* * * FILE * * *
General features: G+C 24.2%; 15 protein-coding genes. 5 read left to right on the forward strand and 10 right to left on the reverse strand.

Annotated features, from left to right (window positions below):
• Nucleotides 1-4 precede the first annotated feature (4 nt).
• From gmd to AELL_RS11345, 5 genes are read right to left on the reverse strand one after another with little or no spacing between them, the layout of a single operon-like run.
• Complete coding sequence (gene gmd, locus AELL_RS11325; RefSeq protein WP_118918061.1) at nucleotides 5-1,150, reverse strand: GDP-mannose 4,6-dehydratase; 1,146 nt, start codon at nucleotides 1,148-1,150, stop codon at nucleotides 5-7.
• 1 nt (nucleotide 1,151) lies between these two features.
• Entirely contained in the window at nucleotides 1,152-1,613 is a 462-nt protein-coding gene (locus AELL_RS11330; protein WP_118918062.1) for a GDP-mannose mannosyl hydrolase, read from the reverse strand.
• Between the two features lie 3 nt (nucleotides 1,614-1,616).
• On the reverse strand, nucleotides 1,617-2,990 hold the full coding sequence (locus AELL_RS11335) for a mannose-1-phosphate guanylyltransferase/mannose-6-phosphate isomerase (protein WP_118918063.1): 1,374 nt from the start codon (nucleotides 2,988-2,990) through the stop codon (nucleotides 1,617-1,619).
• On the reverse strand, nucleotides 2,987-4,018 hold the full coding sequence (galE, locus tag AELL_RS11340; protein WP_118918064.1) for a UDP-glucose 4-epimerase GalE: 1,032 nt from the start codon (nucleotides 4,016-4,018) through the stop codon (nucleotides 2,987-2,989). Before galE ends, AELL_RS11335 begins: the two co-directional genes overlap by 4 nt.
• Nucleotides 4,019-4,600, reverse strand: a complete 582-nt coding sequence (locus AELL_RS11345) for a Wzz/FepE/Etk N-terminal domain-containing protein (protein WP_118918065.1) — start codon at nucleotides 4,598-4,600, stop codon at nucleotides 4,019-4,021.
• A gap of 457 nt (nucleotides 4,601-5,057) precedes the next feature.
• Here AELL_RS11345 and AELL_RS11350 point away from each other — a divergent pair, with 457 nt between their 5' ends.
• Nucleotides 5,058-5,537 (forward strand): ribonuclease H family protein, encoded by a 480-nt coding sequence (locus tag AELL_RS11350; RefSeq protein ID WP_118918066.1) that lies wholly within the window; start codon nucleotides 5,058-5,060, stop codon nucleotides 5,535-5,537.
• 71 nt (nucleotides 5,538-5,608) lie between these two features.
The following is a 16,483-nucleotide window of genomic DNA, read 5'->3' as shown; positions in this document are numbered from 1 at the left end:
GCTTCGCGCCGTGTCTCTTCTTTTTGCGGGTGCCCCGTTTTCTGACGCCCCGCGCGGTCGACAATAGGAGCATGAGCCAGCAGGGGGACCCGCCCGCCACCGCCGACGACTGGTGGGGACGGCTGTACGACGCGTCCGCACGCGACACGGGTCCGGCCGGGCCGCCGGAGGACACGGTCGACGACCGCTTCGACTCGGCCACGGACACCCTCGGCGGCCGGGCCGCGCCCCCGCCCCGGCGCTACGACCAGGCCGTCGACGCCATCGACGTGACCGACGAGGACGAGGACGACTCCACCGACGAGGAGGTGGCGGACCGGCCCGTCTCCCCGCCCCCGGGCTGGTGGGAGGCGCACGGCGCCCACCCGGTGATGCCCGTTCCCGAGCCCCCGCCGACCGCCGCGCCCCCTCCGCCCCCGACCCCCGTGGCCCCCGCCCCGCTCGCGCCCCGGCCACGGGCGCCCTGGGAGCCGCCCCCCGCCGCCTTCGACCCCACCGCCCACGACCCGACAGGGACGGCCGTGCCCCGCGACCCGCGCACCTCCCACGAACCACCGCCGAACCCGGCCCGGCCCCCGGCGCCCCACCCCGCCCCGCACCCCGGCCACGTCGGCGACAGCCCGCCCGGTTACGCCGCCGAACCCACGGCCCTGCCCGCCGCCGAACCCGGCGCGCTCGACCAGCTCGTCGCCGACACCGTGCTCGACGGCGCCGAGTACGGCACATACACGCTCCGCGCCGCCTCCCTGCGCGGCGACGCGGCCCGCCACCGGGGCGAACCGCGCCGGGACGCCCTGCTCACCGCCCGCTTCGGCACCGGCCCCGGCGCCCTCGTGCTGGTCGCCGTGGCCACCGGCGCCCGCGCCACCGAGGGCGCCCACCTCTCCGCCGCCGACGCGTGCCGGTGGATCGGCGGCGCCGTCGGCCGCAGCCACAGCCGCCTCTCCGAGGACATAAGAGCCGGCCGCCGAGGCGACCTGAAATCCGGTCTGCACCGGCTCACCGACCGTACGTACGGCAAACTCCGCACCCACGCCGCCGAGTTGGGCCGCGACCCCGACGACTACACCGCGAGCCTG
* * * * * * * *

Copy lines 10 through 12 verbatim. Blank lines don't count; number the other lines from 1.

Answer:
• On the reverse strand, nucleotides 2,987-4,018 hold the full coding sequence (galE, locus tag AELL_RS11340; protein WP_118918064.1) for a UDP-glucose 4-epimerase GalE: 1,032 nt from the start codon (nucleotides 4,016-4,018) through the stop codon (nucleotides 2,987-2,989). Before galE ends, AELL_RS11335 begins: the two co-directional genes overlap by 4 nt.
• Nucleotides 4,019-4,600, reverse strand: a complete 582-nt coding sequence (locus AELL_RS11345) for a Wzz/FepE/Etk N-terminal domain-containing protein (protein WP_118918065.1) — start codon at nucleotides 4,598-4,600, stop codon at nucleotides 4,019-4,021.
• A gap of 457 nt (nucleotides 4,601-5,057) precedes the next feature.